Government is a system of people, laws, and officials that define and control the country that you live in. It regulates what happens in public life and often rules over private life as well. Governments come in many different shapes and sizes, but they all have the same basic function: to govern.
Modern governments are generally classified as democracies, totalitarian regimes, and authoritarian regimes with a wide range of hybrid systems in between. Governments are also characterized by their form of political power, which can be obtained through elections or hereditary succession. The most common forms of government are monarchy, oligarchy, democracy (direct or representative), and autocracy.
One of the most important things that governments do is protect public goods, like wildlife and natural resources that are in limited supply and must be protected so that some people don’t take everything that’s available and leave others with nothing. The same goes for services that are essential to everyone, such as national security or education. Governments can protect these public goods and services because they have the ability to tax, draw upon the nation’s entire resource base, and compel citizen compliance.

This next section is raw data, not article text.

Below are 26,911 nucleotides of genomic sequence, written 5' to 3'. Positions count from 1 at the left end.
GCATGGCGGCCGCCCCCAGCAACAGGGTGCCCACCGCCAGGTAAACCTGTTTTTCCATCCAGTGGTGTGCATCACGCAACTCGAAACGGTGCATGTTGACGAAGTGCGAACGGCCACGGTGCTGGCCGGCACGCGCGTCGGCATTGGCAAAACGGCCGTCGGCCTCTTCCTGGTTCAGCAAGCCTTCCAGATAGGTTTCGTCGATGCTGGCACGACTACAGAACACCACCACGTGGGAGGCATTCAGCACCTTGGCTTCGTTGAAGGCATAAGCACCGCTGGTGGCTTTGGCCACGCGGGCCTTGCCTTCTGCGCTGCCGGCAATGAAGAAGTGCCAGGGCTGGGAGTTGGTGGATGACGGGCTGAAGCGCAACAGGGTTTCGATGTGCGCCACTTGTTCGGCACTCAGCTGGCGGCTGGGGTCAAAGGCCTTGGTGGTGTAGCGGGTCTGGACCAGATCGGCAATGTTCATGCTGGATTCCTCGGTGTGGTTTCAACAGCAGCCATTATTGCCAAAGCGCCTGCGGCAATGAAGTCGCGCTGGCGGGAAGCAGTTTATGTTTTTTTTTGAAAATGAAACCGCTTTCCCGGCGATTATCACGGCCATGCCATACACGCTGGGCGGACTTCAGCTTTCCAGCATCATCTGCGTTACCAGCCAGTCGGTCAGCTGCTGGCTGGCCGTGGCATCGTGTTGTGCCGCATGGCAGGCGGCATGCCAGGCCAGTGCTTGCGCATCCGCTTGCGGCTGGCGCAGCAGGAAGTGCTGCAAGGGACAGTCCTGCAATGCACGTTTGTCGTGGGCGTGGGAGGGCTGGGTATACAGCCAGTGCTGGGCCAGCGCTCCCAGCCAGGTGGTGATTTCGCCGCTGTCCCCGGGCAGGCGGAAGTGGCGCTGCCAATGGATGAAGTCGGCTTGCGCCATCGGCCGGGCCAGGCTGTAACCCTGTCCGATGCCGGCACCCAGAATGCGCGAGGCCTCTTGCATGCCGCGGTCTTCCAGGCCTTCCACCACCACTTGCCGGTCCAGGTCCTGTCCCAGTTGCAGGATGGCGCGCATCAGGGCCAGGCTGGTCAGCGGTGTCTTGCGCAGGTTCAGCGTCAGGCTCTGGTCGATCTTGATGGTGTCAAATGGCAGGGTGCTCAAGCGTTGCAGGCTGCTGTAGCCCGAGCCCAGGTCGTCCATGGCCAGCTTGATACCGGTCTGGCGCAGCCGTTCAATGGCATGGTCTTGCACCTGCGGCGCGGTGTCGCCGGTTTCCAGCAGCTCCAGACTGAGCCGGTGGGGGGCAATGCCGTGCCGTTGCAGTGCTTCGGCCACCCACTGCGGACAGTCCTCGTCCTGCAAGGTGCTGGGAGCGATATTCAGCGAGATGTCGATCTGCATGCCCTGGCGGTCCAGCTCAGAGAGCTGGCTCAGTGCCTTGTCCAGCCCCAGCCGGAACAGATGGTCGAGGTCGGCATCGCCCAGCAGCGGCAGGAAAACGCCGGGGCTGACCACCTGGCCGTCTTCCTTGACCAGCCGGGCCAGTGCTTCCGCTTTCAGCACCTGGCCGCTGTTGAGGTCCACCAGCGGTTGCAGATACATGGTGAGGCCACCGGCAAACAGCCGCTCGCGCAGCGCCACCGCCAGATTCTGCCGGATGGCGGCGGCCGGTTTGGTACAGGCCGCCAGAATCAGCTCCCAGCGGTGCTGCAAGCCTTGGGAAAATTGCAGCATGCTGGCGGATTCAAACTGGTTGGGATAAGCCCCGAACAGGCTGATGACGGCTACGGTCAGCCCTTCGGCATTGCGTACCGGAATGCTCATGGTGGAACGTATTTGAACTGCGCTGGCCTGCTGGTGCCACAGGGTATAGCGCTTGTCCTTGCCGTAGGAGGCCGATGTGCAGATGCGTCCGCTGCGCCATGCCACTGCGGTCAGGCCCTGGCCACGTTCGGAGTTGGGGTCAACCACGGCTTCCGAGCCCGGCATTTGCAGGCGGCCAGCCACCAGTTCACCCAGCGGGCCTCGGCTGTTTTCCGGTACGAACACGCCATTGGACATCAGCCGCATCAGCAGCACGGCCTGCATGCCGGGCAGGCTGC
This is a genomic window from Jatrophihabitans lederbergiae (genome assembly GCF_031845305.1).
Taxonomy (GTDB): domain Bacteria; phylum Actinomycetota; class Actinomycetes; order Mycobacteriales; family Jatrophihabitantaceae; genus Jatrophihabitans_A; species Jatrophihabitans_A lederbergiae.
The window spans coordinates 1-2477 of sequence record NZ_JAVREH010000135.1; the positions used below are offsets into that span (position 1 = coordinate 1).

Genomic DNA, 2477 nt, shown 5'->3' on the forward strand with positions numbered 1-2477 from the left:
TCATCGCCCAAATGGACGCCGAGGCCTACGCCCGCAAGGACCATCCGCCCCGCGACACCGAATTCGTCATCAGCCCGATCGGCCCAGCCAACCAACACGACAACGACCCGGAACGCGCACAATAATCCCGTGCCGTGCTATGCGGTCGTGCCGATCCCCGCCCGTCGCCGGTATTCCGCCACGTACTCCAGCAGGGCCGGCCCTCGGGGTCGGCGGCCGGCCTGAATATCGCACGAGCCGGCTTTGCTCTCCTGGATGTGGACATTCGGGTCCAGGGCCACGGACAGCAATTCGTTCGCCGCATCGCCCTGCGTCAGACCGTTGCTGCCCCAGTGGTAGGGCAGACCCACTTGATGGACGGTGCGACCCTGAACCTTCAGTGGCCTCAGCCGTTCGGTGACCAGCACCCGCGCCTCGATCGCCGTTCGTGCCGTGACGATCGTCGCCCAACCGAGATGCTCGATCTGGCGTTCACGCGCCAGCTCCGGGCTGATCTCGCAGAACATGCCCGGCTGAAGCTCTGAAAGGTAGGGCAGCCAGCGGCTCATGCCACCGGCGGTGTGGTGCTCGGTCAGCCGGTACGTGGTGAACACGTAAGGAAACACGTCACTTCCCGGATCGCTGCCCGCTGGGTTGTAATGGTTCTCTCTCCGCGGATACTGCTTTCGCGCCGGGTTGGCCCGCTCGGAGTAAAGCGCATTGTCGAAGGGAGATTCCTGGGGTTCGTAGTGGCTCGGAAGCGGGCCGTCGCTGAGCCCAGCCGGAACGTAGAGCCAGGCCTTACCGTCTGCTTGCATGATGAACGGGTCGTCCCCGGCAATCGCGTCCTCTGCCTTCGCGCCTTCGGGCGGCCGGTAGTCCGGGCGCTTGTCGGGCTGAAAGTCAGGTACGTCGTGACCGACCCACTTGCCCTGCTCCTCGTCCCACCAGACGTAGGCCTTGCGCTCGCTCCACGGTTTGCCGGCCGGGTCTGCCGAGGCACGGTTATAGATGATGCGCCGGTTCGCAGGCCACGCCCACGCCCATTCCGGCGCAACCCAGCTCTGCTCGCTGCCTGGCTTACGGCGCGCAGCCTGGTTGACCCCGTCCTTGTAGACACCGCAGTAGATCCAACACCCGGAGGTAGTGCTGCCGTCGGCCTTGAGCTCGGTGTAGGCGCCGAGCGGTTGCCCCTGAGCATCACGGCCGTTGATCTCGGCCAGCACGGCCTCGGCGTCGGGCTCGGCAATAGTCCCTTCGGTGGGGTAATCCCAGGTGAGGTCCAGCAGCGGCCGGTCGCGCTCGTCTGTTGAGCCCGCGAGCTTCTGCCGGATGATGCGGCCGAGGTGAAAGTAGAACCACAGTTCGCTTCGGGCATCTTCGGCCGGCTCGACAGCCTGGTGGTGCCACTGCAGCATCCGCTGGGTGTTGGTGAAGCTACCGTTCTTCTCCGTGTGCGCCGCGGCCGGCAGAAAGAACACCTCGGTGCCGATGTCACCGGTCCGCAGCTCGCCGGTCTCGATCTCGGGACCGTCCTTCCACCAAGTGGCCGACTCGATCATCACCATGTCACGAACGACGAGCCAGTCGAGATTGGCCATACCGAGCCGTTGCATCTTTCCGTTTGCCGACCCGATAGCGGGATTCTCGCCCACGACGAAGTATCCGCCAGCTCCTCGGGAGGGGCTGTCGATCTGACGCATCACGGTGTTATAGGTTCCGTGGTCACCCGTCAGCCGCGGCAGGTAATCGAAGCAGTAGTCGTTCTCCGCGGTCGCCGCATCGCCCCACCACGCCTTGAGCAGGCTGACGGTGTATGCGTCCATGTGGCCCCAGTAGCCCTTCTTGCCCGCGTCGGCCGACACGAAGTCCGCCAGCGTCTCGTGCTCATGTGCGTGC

Another important function of government is to provide essential public services such as law enforcement, fire departments, and mail service. These services help people in times of need, such as when someone’s house is on fire or when a criminal breaks into their home. Governments can provide these services because they have the ability to collect taxes and fees, build infrastructure such as roads, schools, and fire stations, and hire employees who work in those fields.
The vast majority of the money that a country’s government spends comes from a combination of taxes and borrowing. The federal government, for example, borrows most of the money that it spends on goods and services. Mandatory spending is a large portion of federal government expenditures, including Social Security and Medicare for retirees, food stamps and Medicaid for low-income Americans, highway construction and maintenance, and other safety net programs. These expenses are funded primarily through the income and payroll taxes that Americans pay, and to a lesser degree from general fund revenues. Governments also spend a significant amount on interest expense, which is the cost of borrowing funds from financial markets.